I called the Washington Department of Fish & Wildlife the other day. Squirrels, I said to the guy, I want me some squirrels.
Seattle is overrun by thuggish non-native Eastern gray squirrels that strut about as if they own the place—and they're making life tough on the threatened Western gray squirrel. At a party before Christmas I talked to a friend who knew a bit about blowguns of all things. The gears started turning. My boy is crazy for poison dart frogs, which we check out at the zoo whenever we're there. I would get some poison dart frogs (from where I hadn't yet figured out) and...and make an extract from said amphibians! Then tag a few of our oh-so-cocky grays. But after a while that idea somehow lost steam and I was onto the notion of a slingshot. Yeah, knock 'em right off our fence as they prance about.
So I called WDFW. The game warden was understanding. He'd like to see a few of those fat Eastern grays in a nice gumbo too. But city laws trump anything WDFW has to say, and virtually every city of any size in Puget Sound—which is where the Eastern grays gangbang—has ordinances that prohibit projectiles of any sort. "You can't even throw a rock at them according to the law," he said to me sadly.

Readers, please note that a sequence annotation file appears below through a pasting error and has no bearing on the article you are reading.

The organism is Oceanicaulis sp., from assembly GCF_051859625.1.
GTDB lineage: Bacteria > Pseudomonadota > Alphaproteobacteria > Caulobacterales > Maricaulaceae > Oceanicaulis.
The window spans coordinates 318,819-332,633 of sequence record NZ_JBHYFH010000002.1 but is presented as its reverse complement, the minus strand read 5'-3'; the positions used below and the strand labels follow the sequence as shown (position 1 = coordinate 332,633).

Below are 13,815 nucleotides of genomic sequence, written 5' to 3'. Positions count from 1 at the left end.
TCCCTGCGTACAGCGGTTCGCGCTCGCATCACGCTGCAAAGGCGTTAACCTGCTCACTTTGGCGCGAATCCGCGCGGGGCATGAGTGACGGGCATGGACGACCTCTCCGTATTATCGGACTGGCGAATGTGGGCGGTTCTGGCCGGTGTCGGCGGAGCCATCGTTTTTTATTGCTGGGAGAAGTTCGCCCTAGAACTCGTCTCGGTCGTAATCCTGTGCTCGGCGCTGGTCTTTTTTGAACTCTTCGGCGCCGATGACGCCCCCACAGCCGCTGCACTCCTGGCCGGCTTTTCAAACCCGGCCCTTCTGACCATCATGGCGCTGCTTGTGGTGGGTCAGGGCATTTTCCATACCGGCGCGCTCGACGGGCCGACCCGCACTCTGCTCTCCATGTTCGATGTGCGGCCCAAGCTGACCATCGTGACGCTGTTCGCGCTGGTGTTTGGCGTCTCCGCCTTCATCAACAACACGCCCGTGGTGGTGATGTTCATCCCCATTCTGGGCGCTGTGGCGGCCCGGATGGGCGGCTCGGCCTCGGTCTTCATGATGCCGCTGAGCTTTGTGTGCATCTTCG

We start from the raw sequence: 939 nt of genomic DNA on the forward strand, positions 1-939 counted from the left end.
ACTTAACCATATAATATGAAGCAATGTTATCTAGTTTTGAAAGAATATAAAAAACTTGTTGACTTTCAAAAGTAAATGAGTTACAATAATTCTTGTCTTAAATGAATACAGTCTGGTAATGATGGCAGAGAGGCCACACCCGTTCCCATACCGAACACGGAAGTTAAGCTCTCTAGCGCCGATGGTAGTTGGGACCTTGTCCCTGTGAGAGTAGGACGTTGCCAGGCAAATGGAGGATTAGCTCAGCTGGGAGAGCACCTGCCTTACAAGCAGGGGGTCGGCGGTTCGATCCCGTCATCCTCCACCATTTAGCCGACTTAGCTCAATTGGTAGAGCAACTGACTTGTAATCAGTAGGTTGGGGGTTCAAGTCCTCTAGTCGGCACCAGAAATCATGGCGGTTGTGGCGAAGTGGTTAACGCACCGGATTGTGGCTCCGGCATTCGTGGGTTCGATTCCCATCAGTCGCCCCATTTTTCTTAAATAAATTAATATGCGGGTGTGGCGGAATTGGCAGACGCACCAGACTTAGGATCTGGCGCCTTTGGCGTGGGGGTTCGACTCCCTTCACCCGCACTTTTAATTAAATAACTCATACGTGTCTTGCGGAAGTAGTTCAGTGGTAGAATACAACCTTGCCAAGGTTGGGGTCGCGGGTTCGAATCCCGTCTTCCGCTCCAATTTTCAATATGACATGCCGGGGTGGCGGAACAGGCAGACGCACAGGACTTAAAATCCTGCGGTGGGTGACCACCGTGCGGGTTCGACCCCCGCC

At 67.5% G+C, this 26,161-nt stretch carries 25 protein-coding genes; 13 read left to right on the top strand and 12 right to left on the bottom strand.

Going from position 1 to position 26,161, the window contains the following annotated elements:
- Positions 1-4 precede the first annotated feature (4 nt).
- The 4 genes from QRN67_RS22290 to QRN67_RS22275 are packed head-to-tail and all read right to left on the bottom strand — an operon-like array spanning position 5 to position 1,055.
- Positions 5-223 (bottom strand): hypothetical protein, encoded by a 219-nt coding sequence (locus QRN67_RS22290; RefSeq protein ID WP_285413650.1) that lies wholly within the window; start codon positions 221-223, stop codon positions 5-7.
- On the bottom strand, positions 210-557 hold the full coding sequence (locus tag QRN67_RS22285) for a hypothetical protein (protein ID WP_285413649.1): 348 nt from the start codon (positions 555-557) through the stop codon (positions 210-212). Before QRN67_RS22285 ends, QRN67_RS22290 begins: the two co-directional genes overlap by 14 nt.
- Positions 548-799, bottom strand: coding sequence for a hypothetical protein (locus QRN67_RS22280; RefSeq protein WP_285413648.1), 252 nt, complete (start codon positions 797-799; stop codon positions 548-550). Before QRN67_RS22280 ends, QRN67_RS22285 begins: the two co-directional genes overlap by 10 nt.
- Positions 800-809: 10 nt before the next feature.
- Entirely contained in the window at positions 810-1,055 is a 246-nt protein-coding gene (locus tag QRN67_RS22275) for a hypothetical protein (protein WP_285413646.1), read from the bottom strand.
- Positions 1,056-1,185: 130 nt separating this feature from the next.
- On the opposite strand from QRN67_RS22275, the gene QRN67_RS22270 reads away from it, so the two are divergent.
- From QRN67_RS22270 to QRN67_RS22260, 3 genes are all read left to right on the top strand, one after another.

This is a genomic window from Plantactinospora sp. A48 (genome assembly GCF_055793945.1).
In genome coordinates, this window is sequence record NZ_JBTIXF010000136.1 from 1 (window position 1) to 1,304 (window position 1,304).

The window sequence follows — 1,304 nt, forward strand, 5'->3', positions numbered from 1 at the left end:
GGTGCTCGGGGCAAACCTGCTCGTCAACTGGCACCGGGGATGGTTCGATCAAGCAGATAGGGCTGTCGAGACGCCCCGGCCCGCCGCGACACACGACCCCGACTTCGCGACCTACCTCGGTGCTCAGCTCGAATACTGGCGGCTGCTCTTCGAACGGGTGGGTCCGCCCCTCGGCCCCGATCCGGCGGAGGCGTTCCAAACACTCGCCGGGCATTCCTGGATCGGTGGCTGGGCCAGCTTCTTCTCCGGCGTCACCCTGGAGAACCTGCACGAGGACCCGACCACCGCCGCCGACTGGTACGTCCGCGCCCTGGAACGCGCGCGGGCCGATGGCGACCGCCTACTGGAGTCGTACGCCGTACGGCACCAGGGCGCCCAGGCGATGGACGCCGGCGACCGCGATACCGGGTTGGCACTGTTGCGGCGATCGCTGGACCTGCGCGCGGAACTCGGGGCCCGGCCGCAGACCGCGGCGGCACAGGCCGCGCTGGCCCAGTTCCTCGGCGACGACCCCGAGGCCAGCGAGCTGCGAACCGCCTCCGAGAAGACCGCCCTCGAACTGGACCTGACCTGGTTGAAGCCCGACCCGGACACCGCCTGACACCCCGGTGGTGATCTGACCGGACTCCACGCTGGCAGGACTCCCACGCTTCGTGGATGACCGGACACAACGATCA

What's a squirrel gumbo fancier to do?
After that I started looking at Hav-a-Hart traps. But squirrels are notoriously hard to kill and the thought of trying to drown one—the humane option as sanctioned by WDFW—seemed like too much of an ordeal. The upshot is I plan to hunt squirrels the old-fashioned way—with guns—when I visit my brother-in-law in Arkansas.
In the meantime I've hooked up with the bass player of The Tallboys, a local old-timey music outfit, who's a couple years ahead of me on the hunting learning curve. For small game John uses a Savage Model 24, a combo .22 rifle and 20-gauge shotgun that collapses into a packable size. The other day we got an early start (see the sunrise over Lake Washington above) to scout some possible rabbitat near North Bend. The rabbits weren't a-hoppin', though we did flush a couple ruffed grouse and noted those locations for fall when the bird season opens. In a few weeks I take a Hunter Education class, four evenings of instruction capped by a visit to a shooting range.
The odyssey has begun.